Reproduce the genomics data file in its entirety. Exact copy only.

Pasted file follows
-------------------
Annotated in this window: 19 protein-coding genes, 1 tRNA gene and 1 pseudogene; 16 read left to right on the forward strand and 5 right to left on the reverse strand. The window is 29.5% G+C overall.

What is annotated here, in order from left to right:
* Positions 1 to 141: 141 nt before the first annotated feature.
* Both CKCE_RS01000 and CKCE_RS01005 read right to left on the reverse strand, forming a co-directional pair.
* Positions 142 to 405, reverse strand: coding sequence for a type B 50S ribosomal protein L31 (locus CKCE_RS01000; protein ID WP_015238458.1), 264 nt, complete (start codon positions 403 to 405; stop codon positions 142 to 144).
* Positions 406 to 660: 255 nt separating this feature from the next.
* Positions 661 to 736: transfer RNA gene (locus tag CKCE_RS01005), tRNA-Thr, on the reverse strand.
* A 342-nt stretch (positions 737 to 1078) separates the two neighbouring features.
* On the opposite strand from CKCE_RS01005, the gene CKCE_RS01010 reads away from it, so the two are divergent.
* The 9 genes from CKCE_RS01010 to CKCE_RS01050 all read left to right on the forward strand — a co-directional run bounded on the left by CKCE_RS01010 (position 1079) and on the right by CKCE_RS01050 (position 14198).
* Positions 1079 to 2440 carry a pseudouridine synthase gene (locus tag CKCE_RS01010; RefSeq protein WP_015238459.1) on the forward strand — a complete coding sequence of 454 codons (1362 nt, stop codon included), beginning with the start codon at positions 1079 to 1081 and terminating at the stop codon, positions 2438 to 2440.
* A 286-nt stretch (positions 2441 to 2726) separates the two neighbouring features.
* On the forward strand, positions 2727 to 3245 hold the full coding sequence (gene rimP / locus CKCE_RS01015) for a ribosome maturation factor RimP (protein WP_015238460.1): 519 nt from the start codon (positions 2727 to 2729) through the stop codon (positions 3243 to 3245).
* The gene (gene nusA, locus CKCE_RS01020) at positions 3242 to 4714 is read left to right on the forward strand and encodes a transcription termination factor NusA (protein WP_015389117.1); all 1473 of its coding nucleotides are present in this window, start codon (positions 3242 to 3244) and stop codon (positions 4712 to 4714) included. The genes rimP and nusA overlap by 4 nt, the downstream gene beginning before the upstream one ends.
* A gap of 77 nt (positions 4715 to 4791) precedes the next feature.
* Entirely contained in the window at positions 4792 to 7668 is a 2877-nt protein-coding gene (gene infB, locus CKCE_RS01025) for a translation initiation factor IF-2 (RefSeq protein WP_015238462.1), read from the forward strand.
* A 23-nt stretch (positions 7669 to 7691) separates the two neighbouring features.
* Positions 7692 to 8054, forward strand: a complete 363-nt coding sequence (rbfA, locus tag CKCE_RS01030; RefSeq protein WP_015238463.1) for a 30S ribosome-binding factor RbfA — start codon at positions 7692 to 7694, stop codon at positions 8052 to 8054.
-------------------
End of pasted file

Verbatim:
Annotated in this window: 19 protein-coding genes, 1 tRNA gene and 1 pseudogene; 16 read left to right on the forward strand and 5 right to left on the reverse strand. The window is 29.5% G+C overall.

What is annotated here, in order from left to right:
* Positions 1 to 141: 141 nt before the first annotated feature.
* Both CKCE_RS01000 and CKCE_RS01005 read right to left on the reverse strand, forming a co-directional pair.
* Positions 142 to 405, reverse strand: coding sequence for a type B 50S ribosomal protein L31 (locus CKCE_RS01000; protein ID WP_015238458.1), 264 nt, complete (start codon positions 403 to 405; stop codon positions 142 to 144).
* Positions 406 to 660: 255 nt separating this feature from the next.
* Positions 661 to 736: transfer RNA gene (locus tag CKCE_RS01005), tRNA-Thr, on the reverse strand.
* A 342-nt stretch (positions 737 to 1078) separates the two neighbouring features.
* On the opposite strand from CKCE_RS01005, the gene CKCE_RS01010 reads away from it, so the two are divergent.
* The 9 genes from CKCE_RS01010 to CKCE_RS01050 all read left to right on the forward strand — a co-directional run bounded on the left by CKCE_RS01010 (position 1079) and on the right by CKCE_RS01050 (position 14198).
* Positions 1079 to 2440 carry a pseudouridine synthase gene (locus tag CKCE_RS01010; RefSeq protein WP_015238459.1) on the forward strand — a complete coding sequence of 454 codons (1362 nt, stop codon included), beginning with the start codon at positions 1079 to 1081 and terminating at the stop codon, positions 2438 to 2440.
* A 286-nt stretch (positions 2441 to 2726) separates the two neighbouring features.
* On the forward strand, positions 2727 to 3245 hold the full coding sequence (gene rimP / locus CKCE_RS01015) for a ribosome maturation factor RimP (protein WP_015238460.1): 519 nt from the start codon (positions 2727 to 2729) through the stop codon (positions 3243 to 3245).
* The gene (gene nusA, locus CKCE_RS01020) at positions 3242 to 4714 is read left to right on the forward strand and encodes a transcription termination factor NusA (protein WP_015389117.1); all 1473 of its coding nucleotides are present in this window, start codon (positions 3242 to 3244) and stop codon (positions 4712 to 4714) included. The genes rimP and nusA overlap by 4 nt, the downstream gene beginning before the upstream one ends.
* A gap of 77 nt (positions 4715 to 4791) precedes the next feature.
* Entirely contained in the window at positions 4792 to 7668 is a 2877-nt protein-coding gene (gene infB, locus CKCE_RS01025) for a translation initiation factor IF-2 (RefSeq protein WP_015238462.1), read from the forward strand.
* A 23-nt stretch (positions 7669 to 7691) separates the two neighbouring features.
* Positions 7692 to 8054, forward strand: a complete 363-nt coding sequence (rbfA, locus tag CKCE_RS01030; RefSeq protein WP_015238463.1) for a 30S ribosome-binding factor RbfA — start codon at positions 7692 to 7694, stop codon at positions 8052 to 8054.